On May 15, the City of Philadelphia filed a lawsuit against a national bank (Bank) alleging that it violated the Fair Housing Act by engaging in discriminatory lending practices that targeted minority borrowers. (See City of Phila. v. Wells Fargo & Co., Case No. 2:17-cv-02203-LDD, 2017 WL 2060317 (E.D. Pa.).) The complaint alleges that beginning in 2004 and continuing through the present, the Bank engaged in “a continuous and unbroken discriminatory pattern and practice of issuing higher cost or more onerous mortgage loans to minority borrowers” while offering better terms to similarly situated non-minority borrowers. The City’s complaint alleges discrimination under both disparate treatment and disparate impact theories. The City claims that the Bank has a long history of both redlining (the practice of refusing to make loans in minority neighborhoods) and reverse redlining (the practice of targeting higher cost loans or loans with less favorable terms to minority neighborhoods). The complaint further describes a pattern of knowing and intentional discrimination by the Bank, relying on statistical analyses finding, among others, that: (i) a loan for a home in a predominantly minority neighborhood was 4.7 times more likely to go into foreclosure than a loan on a home in a mainly white neighborhood; (ii) African American and Latino borrowers were more than twice as likely to receive a high-cost loan as white borrowers; and (iii) when credit scores were factored in for borrowers with FICO scores of more than 660, African American borrowers were more than 2.5 times more likely than white borrowers to receive a high cost loan, and Latino borrowers more than twice as likely. As a result of the foreclosures and vacant homes, the City says it suffered a suppression of property tax revenue and increased cost of providing services such as police, fire fighting, and other municipal services.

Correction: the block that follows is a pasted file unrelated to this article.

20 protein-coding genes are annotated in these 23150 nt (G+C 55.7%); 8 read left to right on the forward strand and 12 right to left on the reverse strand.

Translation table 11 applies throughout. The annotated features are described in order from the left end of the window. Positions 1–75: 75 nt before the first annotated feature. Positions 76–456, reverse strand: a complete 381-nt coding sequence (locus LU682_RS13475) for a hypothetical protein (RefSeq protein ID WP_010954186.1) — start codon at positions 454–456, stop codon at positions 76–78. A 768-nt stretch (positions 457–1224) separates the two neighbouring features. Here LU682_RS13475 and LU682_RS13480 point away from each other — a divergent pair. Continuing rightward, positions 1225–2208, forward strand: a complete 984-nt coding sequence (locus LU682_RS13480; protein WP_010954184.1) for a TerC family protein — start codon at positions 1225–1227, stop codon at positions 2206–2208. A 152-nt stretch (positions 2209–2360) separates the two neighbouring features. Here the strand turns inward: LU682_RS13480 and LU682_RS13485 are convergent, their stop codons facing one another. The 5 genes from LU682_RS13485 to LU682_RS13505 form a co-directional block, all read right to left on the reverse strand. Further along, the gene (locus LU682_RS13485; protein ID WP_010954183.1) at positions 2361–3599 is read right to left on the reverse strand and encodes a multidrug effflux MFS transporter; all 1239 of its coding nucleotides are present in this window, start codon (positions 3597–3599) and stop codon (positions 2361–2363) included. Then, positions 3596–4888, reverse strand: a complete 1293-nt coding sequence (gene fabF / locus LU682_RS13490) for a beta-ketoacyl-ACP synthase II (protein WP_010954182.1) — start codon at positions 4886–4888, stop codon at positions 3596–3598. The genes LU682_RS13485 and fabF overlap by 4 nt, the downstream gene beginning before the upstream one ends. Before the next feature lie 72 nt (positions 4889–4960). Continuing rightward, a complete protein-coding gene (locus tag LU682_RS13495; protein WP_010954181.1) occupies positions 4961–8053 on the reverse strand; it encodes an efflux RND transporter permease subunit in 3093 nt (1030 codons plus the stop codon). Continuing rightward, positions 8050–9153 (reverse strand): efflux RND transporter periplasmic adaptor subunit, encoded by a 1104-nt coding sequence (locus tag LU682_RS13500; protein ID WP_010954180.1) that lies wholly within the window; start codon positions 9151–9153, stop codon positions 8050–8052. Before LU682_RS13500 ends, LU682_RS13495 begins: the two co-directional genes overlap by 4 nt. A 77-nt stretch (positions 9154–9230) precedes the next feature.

City of Miami Suit. As previously covered in InfoBytes, the Supreme Court recently ruled that municipal plaintiffs may be “aggrieved persons” authorized to bring suit under the Fair Housing Act (FHA) against lenders for injuries allegedly flowing from discriminatory lending practices, although the five-justice majority held that such injuries must be proximately caused by the FHA violations. The Supreme Court returned the City’s lawsuit to the U.S. Court of Appeals for the Eleventh Circuit because, while the Court found that the City’s injuries appeared to be a foreseeable result of the lender’s practices, this was not enough to establish proximate cause. Therefore, it remains to be seen whether the City can show proximate cause.